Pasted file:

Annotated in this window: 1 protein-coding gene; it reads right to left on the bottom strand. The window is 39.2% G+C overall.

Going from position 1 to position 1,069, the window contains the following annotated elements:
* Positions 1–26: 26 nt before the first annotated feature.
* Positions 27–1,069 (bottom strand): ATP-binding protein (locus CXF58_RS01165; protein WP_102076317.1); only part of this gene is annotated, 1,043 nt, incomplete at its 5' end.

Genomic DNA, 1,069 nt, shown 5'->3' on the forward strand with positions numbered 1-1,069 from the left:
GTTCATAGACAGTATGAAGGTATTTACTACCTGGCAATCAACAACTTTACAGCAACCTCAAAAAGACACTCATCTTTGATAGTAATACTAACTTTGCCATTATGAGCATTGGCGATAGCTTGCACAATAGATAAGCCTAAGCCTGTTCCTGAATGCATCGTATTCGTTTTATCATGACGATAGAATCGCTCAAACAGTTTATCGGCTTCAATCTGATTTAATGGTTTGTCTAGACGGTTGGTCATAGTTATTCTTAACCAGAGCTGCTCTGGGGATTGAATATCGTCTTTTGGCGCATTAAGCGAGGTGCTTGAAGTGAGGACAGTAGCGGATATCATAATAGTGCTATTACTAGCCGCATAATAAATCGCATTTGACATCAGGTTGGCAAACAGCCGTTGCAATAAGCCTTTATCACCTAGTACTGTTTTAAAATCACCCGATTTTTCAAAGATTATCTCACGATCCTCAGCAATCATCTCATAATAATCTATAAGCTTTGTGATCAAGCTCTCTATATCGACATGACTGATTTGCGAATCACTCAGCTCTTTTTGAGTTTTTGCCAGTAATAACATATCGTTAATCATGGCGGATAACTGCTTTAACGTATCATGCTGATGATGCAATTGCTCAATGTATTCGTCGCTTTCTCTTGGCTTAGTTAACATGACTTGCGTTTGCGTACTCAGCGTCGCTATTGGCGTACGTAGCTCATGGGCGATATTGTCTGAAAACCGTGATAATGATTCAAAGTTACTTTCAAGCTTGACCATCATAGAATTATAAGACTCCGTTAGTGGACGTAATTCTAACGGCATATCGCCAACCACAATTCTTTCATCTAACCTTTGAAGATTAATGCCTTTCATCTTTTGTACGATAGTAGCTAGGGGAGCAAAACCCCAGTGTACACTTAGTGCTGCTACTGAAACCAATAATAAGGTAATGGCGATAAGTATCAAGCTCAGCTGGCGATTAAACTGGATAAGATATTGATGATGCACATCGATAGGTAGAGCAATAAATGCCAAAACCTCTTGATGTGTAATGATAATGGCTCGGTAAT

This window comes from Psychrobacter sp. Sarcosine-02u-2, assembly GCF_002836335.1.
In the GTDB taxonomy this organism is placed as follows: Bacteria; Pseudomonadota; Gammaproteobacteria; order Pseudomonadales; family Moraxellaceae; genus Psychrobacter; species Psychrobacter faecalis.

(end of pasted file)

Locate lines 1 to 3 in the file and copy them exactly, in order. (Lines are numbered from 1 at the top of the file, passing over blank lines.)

Annotated in this window: 1 protein-coding gene; it reads right to left on the bottom strand. The window is 39.2% G+C overall.

Going from position 1 to position 1,069, the window contains the following annotated elements:
* Positions 1–26: 26 nt before the first annotated feature.